I've been mentioned in the Washington Post!
About a week ago, I got an email from Erika Mailman, a freelance writer for the Washington Post, who said she was working on an article about the "OUTLANDER Effect" on Scottish tourism, which is bringing a lot of attention to historic sites like Culloden as well as places where the OUTLANDER TV show has filmed in Scotland.
She said she'd seen a reference on my blog to the boundary stone between England and Scotland known as the Carter Bar, and she wanted to know where the specific quote was in the books that referenced it. So I told her what she wanted to know. <g>
In case you're wondering, the reference is in VOYAGER:
He had come up from the Lake District and over the Carter’s Bar, that great ridge of high ground that divides England from Scotland, on whose broad back the ancient courts and markets of the Borders had been held.When Ms. Mailman mentioned what her article was about, naturally I said I'd been to Scotland twice, the first time on Judy Lowstuter's Celtic Journeys tour with my mom and my sister in 2012, and had a fabulous time. (You can read my account of that trip here.) She said she'd interviewed Judy for this article. And Diana Gabaldon, too, of course, but she didn't mention that.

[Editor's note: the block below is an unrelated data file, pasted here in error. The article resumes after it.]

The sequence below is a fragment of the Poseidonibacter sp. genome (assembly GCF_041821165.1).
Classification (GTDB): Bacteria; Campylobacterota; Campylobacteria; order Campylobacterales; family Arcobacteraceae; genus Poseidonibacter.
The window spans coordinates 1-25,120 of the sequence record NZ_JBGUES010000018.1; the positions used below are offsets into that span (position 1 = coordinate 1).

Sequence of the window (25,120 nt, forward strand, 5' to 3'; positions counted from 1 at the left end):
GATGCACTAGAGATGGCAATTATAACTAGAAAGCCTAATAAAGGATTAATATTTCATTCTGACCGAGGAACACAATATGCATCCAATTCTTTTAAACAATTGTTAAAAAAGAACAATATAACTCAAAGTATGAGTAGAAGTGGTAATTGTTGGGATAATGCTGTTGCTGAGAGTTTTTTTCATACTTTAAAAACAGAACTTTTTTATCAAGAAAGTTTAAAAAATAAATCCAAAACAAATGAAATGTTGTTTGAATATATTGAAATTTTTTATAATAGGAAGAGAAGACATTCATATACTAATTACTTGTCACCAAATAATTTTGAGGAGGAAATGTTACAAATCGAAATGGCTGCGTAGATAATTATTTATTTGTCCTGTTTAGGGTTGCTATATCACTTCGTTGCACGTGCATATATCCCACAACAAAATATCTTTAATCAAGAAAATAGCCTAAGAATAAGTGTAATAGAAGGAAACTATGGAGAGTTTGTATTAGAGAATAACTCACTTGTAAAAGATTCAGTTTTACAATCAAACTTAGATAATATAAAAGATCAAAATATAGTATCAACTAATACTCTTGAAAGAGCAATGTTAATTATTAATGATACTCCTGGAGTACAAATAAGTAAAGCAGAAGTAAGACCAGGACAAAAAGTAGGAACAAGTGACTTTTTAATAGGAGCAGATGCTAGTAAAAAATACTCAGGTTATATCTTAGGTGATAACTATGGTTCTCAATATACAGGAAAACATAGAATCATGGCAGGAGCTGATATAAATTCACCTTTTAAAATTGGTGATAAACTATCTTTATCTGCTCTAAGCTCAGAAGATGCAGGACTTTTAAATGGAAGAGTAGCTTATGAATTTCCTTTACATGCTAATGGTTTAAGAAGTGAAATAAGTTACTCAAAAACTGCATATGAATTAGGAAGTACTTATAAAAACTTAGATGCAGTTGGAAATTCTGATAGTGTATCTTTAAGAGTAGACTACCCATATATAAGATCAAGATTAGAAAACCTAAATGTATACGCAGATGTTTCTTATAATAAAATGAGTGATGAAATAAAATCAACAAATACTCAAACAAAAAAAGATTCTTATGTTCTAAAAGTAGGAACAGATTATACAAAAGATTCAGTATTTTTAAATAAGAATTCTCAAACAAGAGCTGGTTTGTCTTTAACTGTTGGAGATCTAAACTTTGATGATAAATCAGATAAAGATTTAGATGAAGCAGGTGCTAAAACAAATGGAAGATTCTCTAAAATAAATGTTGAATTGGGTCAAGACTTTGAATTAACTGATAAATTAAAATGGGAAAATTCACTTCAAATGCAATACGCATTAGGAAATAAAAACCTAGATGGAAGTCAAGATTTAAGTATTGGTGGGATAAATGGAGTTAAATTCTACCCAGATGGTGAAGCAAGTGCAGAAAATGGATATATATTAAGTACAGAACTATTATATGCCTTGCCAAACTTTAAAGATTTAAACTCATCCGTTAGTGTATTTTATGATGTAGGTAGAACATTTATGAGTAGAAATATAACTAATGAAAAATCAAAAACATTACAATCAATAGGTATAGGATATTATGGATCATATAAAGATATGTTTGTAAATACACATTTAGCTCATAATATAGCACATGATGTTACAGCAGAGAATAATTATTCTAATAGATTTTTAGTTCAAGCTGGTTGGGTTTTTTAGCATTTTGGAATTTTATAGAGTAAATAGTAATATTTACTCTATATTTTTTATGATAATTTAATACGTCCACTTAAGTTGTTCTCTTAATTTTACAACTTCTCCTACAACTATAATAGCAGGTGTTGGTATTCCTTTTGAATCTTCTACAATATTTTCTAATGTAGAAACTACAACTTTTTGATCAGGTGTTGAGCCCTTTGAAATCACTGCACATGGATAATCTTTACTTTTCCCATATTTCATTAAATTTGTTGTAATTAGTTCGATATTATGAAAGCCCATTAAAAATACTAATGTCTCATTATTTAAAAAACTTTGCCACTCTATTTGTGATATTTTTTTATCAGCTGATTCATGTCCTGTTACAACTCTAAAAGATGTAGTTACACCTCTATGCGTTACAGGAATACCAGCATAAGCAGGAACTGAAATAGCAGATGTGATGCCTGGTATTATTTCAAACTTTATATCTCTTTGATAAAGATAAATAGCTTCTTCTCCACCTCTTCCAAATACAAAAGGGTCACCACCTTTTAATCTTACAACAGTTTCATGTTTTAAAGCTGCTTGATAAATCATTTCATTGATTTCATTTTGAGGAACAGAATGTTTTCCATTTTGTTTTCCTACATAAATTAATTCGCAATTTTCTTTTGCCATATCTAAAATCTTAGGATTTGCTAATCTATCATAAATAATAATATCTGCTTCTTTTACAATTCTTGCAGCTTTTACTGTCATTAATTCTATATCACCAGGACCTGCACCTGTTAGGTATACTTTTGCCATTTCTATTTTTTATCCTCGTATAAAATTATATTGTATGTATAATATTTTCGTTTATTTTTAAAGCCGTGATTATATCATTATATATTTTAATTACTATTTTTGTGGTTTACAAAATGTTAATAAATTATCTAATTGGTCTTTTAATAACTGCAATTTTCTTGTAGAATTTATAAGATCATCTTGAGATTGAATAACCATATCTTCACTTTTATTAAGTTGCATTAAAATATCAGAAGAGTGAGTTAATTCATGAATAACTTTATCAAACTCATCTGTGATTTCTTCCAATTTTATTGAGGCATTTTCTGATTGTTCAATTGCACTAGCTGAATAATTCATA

“There’s a stone there to mark the border, maybe you’ll know; it looks the sort of stone to last a while.” He glanced at me, questioning, and I nodded. I did know it; a huge menhir, some ten feet tall. In my time, someone had carved on its one face ENGLAND, and on the other, SCOTLAND.
(From VOYAGER by Diana Gabaldon, chapter 37, "What's in a Name". Copyright© 1994 by Diana Gabaldon. All rights reserved.)
So the article will be appearing in the Travel section of the Washington Post tomorrow (Feb. 16), timed to coincide with the premiere of Season 5. <g> As soon as I heard that, I asked her to include a link to my site if possible -- which she did!
Here's the link to the article if you want to read it online. (It may only be available to Washington Post subscribers, though.)
Even though it's only a brief mention, this is quite a thrill for me personally, as you can imagine. <g> Another item to add to the list of things that would never in a million years have happened to me if I hadn't found these books.